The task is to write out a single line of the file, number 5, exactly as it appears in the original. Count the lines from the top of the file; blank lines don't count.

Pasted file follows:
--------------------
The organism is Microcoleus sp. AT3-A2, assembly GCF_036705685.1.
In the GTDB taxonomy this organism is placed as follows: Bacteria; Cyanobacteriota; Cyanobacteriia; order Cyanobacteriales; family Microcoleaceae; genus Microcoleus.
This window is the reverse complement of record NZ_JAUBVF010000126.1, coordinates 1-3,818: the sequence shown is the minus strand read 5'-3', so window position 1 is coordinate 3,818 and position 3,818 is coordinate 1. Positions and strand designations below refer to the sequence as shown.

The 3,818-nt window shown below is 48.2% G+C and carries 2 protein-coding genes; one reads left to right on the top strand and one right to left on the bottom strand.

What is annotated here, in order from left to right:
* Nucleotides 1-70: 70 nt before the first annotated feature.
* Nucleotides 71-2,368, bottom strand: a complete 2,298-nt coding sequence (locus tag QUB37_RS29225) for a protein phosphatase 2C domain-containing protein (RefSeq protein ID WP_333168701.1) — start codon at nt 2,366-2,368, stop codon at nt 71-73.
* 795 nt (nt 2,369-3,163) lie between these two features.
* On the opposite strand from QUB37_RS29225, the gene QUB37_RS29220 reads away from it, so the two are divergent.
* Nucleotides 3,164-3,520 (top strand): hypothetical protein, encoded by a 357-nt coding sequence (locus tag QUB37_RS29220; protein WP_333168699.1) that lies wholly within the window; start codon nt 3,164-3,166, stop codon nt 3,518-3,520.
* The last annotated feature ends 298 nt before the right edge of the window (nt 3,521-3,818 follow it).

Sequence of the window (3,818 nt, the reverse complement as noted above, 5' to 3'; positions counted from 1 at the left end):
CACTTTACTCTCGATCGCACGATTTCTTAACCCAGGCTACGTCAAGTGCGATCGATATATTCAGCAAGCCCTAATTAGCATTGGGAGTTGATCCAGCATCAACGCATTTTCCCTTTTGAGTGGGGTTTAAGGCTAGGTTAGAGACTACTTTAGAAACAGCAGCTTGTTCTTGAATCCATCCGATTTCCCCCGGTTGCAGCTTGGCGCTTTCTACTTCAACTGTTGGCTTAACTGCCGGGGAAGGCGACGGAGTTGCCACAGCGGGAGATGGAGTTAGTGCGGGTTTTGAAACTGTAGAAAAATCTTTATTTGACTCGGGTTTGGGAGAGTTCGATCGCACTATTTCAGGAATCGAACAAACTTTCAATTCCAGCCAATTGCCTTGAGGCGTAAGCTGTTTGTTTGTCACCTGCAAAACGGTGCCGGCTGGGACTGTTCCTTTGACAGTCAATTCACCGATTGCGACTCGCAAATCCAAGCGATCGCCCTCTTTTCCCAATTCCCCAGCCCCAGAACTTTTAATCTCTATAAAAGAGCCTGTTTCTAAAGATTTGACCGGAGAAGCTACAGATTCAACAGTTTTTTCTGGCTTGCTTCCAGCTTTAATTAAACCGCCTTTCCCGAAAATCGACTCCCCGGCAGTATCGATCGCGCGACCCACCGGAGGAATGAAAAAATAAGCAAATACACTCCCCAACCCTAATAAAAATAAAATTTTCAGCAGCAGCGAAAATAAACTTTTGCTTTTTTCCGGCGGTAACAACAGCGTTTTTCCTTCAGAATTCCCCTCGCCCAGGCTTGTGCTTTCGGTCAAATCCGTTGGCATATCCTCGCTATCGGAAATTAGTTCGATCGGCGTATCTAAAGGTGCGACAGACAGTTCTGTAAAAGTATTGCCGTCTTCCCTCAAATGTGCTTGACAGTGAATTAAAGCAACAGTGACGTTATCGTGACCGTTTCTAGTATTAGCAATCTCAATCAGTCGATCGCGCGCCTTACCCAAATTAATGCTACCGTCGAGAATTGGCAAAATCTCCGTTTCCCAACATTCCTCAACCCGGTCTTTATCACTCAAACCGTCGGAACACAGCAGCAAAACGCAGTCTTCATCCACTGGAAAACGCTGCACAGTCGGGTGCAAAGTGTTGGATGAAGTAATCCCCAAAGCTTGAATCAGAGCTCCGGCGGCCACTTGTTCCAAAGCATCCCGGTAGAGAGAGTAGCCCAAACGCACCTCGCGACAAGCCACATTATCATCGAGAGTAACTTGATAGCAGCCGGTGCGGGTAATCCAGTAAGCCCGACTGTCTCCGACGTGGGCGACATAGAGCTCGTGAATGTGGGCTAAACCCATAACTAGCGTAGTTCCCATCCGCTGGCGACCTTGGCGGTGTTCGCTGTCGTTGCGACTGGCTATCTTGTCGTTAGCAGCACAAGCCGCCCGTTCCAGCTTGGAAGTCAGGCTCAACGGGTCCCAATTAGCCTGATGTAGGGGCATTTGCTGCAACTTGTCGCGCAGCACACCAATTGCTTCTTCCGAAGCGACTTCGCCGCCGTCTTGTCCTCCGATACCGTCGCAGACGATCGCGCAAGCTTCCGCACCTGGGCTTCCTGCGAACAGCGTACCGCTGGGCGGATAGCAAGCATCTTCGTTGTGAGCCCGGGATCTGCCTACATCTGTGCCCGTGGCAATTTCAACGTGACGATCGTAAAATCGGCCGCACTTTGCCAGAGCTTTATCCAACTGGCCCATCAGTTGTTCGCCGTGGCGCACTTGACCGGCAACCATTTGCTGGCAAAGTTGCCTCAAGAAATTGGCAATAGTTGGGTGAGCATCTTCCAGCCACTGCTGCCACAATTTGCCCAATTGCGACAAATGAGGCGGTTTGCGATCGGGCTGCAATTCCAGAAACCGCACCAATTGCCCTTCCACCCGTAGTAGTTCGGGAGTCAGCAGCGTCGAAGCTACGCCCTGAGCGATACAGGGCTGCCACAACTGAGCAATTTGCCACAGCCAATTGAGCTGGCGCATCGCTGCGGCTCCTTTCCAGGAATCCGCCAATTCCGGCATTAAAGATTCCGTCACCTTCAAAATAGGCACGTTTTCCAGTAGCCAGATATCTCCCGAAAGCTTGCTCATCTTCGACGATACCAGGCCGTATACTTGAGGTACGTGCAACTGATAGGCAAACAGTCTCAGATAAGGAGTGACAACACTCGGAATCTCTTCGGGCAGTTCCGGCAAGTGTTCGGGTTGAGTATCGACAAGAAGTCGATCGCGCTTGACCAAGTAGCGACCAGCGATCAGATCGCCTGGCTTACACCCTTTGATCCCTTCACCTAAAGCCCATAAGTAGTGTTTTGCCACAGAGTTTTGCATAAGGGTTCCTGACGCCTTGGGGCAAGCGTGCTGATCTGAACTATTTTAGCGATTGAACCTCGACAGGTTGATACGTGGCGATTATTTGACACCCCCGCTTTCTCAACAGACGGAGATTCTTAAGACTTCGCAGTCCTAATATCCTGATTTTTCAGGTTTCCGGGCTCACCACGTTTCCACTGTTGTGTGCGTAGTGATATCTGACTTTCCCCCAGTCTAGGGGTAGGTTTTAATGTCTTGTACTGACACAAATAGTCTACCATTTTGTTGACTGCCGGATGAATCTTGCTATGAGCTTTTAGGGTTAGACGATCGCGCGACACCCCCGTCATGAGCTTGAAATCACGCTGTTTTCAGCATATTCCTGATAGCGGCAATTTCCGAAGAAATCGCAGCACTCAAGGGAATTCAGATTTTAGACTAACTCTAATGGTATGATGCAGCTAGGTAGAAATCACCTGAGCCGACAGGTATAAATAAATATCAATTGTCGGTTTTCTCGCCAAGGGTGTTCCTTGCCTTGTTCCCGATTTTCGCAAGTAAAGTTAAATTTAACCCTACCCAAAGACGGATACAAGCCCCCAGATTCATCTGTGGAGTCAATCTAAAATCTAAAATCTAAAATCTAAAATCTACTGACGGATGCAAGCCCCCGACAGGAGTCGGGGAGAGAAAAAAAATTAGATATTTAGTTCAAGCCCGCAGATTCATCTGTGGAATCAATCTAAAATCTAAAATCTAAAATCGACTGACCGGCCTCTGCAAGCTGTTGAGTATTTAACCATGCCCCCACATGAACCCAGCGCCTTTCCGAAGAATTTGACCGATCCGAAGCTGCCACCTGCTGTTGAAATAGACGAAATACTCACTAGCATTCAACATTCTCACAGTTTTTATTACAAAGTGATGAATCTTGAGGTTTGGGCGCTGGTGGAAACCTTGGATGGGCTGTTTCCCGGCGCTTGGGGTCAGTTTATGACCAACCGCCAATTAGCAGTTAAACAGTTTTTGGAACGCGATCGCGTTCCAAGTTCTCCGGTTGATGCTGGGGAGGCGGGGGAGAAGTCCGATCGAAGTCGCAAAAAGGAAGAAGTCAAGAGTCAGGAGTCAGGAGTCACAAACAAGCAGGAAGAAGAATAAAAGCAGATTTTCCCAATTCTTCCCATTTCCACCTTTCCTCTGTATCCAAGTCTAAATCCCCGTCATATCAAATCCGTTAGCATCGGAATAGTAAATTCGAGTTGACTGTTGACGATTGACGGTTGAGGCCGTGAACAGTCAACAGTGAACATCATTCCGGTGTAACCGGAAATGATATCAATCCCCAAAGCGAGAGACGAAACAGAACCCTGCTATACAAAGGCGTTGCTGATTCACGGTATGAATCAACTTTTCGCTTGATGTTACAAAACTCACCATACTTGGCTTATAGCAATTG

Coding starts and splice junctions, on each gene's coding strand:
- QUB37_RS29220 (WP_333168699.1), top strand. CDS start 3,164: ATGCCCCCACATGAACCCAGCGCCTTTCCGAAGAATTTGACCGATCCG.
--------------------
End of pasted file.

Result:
What is annotated here, in order from left to right: